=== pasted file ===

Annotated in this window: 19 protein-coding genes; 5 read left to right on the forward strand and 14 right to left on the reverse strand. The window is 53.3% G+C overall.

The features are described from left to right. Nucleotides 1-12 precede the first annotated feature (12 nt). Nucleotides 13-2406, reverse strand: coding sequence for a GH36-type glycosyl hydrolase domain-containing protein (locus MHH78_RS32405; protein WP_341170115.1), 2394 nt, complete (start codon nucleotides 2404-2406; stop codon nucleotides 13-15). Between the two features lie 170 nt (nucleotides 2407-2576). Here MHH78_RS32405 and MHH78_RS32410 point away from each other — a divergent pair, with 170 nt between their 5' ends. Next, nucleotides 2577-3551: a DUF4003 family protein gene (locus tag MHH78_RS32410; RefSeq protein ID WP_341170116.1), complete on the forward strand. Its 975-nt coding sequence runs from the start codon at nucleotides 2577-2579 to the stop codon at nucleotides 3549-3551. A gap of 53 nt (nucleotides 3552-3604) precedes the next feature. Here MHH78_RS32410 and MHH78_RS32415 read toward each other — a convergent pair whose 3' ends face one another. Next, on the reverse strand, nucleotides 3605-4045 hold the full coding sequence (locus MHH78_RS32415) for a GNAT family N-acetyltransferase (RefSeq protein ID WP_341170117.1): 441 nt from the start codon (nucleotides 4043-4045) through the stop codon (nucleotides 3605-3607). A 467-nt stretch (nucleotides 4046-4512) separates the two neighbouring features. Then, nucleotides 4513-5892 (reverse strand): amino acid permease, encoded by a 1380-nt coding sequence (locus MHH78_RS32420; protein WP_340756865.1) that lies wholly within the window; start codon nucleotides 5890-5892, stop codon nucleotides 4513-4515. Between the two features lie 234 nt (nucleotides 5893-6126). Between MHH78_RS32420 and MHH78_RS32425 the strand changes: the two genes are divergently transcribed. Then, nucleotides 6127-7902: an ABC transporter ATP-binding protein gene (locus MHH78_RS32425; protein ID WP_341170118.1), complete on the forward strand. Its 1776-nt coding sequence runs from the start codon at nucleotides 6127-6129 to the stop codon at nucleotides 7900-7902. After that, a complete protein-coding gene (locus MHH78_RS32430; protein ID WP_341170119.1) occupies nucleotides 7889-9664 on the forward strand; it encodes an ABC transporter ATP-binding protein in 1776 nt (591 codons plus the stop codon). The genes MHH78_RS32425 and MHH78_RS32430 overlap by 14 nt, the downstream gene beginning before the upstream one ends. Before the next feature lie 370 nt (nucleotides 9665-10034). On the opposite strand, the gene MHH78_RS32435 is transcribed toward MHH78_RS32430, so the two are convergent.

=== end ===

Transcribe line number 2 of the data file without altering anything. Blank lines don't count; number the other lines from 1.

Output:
The features are described from left to right. Nucleotides 1-12 precede the first annotated feature (12 nt). Nucleotides 13-2406, reverse strand: coding sequence for a GH36-type glycosyl hydrolase domain-containing protein (locus MHH78_RS32405; protein WP_341170115.1), 2394 nt, complete (start codon nucleotides 2404-2406; stop codon nucleotides 13-15). Between the two features lie 170 nt (nucleotides 2407-2576). Here MHH78_RS32405 and MHH78_RS32410 point away from each other — a divergent pair, with 170 nt between their 5' ends. Next, nucleotides 2577-3551: a DUF4003 family protein gene (locus tag MHH78_RS32410; RefSeq protein ID WP_341170116.1), complete on the forward strand. Its 975-nt coding sequence runs from the start codon at nucleotides 2577-2579 to the stop codon at nucleotides 3549-3551. A gap of 53 nt (nucleotides 3552-3604) precedes the next feature. Here MHH78_RS32410 and MHH78_RS32415 read toward each other — a convergent pair whose 3' ends face one another. Next, on the reverse strand, nucleotides 3605-4045 hold the full coding sequence (locus MHH78_RS32415) for a GNAT family N-acetyltransferase (RefSeq protein ID WP_341170117.1): 441 nt from the start codon (nucleotides 4043-4045) through the stop codon (nucleotides 3605-3607). A 467-nt stretch (nucleotides 4046-4512) separates the two neighbouring features. Then, nucleotides 4513-5892 (reverse strand): amino acid permease, encoded by a 1380-nt coding sequence (locus MHH78_RS32420; protein WP_340756865.1) that lies wholly within the window; start codon nucleotides 5890-5892, stop codon nucleotides 4513-4515. Between the two features lie 234 nt (nucleotides 5893-6126). Between MHH78_RS32420 and MHH78_RS32425 the strand changes: the two genes are divergently transcribed. Then, nucleotides 6127-7902: an ABC transporter ATP-binding protein gene (locus MHH78_RS32425; protein ID WP_341170118.1), complete on the forward strand. Its 1776-nt coding sequence runs from the start codon at nucleotides 6127-6129 to the stop codon at nucleotides 7900-7902. After that, a complete protein-coding gene (locus MHH78_RS32430; protein ID WP_341170119.1) occupies nucleotides 7889-9664 on the forward strand; it encodes an ABC transporter ATP-binding protein in 1776 nt (591 codons plus the stop codon). The genes MHH78_RS32425 and MHH78_RS32430 overlap by 14 nt, the downstream gene beginning before the upstream one ends. Before the next feature lie 370 nt (nucleotides 9665-10034). On the opposite strand, the gene MHH78_RS32435 is transcribed toward MHH78_RS32430, so the two are convergent.